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Schwab Cuts 401(k) Fees, and Adds Personal Advice

Andrew Burton | Bloomberg | Getty Images

In the fight for its share of the 401(k) market, Charles Schwab thinks it has struck on a solution that works for everybody.

The company has reported that its year-old Index Advantage program has reduced management fees for its customer's corporate employees by 77 percent, while allowing Schwab to recoup much of those savings in the form of subscription fees for personal financial advice.

The brokerage firm's Index Advantage program, advertised as a rethink of the "normal" 401(k), delivers its low fees by offering only index funds, which typically charge 60 to 70 fewer basis points than actively managed mutual funds. "It's a plan for the benefit of savers, rather than investors," said Steve Anderson, executive vice president of Schwab Retirement Plan Services

Schwab's low-cost solution is part of the lively recent competition among large financial services firms to appeal to clients by dropping their management fees. Fees can cost the median two-income household more than $154,000, or about one-third of that family's typical returns, over the life of the investment, according to figures from the think tank Demos.

Expense ratios for many funds have been falling for years as employee participation and 401(k) account balances have grown. But egged on by new disclosure rules for 401(k) fees and by the growing popularity of low-fee index and ETF funds, Vanguard, Fidelity and BlackRock have all been knocking down both fees and minimum deposit barriers on their funds.

Later this year, Schwab will introduce an Index Advantage option that offers only ETF funds.

Corporate clients who switched to Schwab's new program over the past year saw their employees' fee ratio drop to just over $14 per $10,000 invested from $65 per $10,000, according to Schwab.

But almost all of those employees gave back some of those gains by paying Schwab 45 basis points, or $45 per $10,000, to receive one-on-one advice from third-party retirement counselors retained by Schwab. The employees who get the advice sessions still end up with a better-than-average expense ratio, while Schwab collects much of what used to go to management fees.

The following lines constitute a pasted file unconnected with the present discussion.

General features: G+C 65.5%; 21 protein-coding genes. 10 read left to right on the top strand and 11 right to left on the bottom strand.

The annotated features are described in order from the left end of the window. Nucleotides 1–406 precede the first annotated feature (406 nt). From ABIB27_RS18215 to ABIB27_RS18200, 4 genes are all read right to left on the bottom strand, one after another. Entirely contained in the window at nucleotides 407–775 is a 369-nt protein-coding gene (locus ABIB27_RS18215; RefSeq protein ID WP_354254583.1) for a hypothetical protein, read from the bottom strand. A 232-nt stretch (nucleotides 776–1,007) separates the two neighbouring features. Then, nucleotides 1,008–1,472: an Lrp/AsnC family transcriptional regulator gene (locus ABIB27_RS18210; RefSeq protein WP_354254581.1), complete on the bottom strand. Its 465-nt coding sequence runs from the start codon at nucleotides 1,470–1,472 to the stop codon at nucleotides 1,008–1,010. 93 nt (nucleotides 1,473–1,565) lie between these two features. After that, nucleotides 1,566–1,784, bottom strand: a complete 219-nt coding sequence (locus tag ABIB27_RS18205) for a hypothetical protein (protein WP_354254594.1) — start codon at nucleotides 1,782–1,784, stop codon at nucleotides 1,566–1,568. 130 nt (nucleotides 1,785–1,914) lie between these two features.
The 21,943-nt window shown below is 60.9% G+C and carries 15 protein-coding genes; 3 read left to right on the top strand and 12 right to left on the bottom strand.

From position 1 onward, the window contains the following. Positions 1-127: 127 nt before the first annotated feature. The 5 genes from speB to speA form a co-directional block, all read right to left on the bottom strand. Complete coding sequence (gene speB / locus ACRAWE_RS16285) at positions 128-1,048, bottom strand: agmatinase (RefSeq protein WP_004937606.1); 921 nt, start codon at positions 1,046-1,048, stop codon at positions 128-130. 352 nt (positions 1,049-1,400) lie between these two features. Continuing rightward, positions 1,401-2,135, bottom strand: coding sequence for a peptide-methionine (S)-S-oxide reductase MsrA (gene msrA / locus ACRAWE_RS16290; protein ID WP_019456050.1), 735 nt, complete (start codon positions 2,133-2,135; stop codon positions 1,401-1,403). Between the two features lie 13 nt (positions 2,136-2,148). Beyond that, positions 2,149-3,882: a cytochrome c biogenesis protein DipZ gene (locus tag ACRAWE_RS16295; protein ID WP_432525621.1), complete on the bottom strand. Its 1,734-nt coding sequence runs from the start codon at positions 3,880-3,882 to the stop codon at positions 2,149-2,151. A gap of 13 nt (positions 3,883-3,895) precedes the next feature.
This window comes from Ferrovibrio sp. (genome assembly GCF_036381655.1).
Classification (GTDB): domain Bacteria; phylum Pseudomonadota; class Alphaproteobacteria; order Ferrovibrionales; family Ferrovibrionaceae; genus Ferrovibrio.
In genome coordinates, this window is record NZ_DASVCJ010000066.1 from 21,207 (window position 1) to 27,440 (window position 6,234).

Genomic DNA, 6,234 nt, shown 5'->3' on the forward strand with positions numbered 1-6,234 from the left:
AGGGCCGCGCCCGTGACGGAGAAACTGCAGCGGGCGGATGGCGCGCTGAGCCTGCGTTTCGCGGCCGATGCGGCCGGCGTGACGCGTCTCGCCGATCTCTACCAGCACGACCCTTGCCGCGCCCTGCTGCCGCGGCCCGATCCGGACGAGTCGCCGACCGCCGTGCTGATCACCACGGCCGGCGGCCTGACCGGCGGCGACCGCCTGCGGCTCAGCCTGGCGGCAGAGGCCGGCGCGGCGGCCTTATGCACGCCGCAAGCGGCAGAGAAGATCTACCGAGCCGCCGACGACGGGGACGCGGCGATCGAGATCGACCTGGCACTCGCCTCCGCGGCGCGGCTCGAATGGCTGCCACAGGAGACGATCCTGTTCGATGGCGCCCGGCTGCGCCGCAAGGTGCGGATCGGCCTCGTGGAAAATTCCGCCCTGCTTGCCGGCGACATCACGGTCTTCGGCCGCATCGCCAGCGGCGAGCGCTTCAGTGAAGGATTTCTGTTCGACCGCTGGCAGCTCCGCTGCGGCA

Some 90 percent of employees who were offered the advice participated in the plan, Schwab said.

As pension benefits have collapsed, some economists have been looking to boost rank-and-file employees' investing savvy as a key to making 401(k)s a viable replacement for retirement income. More financial know-how, the argument goes, will improve workers' chances of ending up with the right asset allocation, and enough money, to survive into old-age.

Schwab's combination of low fees and personalized advice seems to answer this need. "The information we get from employers is very data rich," said Anderson. "We have age, salary, current account balance, and we can make projections on Social Security benefits. Why not use this data to build out a better model for the employee, rather than just look at his or her age?"

Schwab cites data showing that employees who have gotten professional advice have "tended to save twice as much" as those who don't. "We know this advice moves the needle," said Anderson.

But other experts say the potential effects of education are overblown. While he praises Schwab's switch to index funds and their lower fees, Robert Hiltonsmith, the author of the Demos study on hidden costs in 401(k)s, said the advice component is a red herring. "What most people need is a place to put their money where they will get normal market gains over time," he said.

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